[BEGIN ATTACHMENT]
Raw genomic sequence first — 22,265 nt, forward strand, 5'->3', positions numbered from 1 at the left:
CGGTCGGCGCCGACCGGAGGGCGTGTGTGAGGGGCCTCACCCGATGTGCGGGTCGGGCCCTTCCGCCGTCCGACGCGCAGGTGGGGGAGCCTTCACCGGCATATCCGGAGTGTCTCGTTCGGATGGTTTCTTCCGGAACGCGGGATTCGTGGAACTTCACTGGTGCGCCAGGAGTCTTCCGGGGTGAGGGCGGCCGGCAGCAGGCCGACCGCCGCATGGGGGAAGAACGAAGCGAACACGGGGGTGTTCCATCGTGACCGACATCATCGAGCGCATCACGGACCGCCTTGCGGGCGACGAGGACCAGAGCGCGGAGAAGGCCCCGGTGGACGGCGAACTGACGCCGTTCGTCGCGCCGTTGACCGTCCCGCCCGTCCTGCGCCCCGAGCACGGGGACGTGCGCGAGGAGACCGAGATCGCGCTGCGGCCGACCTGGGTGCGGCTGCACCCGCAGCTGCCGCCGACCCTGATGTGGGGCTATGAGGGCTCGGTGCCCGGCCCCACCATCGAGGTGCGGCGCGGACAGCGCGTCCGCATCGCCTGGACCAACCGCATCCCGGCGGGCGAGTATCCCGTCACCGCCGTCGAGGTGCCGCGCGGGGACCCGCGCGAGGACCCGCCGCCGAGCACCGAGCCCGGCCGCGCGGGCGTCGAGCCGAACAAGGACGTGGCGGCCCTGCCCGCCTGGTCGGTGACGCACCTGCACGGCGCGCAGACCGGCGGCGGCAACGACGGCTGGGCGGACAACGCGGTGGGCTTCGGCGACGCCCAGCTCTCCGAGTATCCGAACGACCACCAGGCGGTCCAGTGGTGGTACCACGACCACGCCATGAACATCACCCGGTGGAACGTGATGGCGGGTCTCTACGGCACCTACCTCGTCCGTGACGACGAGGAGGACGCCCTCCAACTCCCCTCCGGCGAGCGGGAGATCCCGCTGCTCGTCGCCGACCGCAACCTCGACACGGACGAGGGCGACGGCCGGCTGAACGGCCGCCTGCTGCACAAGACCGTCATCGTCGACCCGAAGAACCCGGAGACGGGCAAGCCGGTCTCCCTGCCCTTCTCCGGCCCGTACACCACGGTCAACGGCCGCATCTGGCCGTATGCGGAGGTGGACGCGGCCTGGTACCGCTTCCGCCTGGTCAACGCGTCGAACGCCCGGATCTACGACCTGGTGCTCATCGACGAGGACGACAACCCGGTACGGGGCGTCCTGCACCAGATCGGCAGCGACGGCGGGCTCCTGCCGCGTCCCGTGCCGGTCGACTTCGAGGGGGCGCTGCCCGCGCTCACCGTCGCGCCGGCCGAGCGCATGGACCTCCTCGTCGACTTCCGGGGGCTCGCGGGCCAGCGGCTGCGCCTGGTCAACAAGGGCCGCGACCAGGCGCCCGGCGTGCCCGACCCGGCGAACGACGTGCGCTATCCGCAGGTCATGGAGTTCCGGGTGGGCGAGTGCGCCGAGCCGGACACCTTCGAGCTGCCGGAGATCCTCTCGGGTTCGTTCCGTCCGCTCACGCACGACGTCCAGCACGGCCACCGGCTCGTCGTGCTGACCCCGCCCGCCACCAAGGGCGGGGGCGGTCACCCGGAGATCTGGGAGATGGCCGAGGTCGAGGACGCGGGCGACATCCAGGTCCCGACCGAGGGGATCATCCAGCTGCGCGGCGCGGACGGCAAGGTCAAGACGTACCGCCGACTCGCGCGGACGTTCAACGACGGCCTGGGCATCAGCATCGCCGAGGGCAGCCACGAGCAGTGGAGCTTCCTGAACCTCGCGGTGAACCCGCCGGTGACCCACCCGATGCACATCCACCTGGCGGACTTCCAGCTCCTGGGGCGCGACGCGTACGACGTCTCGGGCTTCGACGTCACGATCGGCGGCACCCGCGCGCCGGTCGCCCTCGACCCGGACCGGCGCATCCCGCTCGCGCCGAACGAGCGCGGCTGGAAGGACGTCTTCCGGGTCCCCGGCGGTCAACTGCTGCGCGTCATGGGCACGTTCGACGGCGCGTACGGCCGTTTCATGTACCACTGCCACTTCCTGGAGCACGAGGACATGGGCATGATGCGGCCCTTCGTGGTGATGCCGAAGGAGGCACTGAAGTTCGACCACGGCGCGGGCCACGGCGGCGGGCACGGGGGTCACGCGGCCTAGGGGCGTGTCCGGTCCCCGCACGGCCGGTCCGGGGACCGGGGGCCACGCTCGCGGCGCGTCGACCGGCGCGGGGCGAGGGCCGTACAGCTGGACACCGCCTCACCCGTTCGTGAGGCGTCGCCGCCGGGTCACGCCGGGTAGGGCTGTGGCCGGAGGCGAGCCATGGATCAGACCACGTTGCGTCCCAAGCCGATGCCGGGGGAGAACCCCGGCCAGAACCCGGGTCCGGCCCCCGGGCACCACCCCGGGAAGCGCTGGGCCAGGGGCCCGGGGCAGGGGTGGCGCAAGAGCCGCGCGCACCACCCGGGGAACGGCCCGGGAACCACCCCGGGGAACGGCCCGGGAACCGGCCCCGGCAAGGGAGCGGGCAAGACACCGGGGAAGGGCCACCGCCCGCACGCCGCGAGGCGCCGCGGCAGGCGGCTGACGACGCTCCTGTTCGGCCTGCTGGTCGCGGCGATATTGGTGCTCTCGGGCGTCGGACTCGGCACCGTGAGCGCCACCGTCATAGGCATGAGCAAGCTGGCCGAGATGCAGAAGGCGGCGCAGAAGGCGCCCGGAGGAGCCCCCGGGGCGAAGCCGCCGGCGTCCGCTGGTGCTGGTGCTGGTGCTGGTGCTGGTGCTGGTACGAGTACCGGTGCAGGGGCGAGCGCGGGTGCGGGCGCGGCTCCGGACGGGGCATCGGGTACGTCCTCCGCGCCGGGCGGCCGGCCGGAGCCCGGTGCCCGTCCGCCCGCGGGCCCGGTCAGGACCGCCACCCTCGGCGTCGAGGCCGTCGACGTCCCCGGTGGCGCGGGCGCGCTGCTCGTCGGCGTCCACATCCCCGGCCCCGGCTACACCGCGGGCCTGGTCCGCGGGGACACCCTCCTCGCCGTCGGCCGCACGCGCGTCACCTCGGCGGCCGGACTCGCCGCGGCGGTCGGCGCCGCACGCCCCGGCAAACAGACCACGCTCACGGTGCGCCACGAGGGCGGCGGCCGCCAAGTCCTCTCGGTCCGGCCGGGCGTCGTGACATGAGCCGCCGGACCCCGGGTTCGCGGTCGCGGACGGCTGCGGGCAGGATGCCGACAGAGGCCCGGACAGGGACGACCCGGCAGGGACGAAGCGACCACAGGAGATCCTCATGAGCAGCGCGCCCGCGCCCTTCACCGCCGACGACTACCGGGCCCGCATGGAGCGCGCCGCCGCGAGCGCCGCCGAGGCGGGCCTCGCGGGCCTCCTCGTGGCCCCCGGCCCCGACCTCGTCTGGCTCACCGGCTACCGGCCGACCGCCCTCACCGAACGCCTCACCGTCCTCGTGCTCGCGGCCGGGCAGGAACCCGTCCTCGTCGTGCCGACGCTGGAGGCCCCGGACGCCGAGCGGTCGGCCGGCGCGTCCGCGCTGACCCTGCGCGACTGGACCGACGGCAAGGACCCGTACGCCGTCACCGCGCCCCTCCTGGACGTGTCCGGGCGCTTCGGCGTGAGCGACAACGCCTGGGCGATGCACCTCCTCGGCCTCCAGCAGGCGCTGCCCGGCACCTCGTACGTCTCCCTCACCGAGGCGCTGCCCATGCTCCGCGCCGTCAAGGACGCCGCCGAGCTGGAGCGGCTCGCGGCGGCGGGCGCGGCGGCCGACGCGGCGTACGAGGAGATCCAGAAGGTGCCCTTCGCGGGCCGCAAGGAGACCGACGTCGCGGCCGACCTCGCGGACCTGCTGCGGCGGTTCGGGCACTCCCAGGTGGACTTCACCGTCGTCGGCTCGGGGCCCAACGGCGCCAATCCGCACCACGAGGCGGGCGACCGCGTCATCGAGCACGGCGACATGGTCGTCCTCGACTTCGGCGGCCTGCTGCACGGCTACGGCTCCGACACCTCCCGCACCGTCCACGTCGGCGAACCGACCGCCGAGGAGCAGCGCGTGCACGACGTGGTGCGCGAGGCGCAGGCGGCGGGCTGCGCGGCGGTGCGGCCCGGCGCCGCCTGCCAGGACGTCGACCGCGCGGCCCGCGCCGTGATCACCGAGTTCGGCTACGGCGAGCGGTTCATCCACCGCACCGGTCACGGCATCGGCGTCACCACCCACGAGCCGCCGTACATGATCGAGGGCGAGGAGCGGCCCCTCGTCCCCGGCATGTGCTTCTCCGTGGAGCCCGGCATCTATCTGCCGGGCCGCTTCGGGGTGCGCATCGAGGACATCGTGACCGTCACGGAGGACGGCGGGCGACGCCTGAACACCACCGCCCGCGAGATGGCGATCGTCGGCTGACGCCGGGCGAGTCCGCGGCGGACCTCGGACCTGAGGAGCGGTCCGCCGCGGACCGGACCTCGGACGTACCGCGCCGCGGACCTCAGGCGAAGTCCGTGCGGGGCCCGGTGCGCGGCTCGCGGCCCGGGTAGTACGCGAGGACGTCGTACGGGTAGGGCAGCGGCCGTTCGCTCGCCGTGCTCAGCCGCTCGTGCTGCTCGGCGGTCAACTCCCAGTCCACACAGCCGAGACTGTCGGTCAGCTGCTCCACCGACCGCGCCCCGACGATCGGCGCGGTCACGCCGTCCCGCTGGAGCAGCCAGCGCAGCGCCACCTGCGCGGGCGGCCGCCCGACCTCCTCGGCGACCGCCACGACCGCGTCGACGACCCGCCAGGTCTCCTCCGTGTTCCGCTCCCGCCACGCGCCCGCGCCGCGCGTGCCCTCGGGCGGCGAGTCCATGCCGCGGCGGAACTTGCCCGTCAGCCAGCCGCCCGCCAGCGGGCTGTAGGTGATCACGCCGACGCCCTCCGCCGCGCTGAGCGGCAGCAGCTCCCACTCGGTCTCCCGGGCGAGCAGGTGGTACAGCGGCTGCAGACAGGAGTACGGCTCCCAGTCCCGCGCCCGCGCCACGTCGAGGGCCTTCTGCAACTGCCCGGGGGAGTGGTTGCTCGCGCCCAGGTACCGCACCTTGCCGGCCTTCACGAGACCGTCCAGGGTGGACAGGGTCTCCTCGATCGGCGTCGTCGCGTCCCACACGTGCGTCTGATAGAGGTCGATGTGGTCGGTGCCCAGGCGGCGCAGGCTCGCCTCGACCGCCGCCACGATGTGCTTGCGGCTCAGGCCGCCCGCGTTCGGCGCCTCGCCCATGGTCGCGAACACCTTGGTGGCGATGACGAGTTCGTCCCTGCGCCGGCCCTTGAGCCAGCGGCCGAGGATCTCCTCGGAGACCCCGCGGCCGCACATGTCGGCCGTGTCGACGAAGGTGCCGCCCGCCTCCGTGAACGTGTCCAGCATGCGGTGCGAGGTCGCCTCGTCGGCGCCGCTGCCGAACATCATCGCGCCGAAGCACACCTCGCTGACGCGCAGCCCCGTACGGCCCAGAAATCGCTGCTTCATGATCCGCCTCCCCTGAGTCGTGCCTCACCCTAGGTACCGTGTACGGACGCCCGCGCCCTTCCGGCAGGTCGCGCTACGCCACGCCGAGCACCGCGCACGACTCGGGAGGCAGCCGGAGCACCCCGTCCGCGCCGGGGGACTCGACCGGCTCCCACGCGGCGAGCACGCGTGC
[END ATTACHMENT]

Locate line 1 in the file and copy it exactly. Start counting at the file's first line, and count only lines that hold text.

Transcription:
Raw genomic sequence first — 22,265 nt, forward strand, 5'->3', positions numbered from 1 at the left: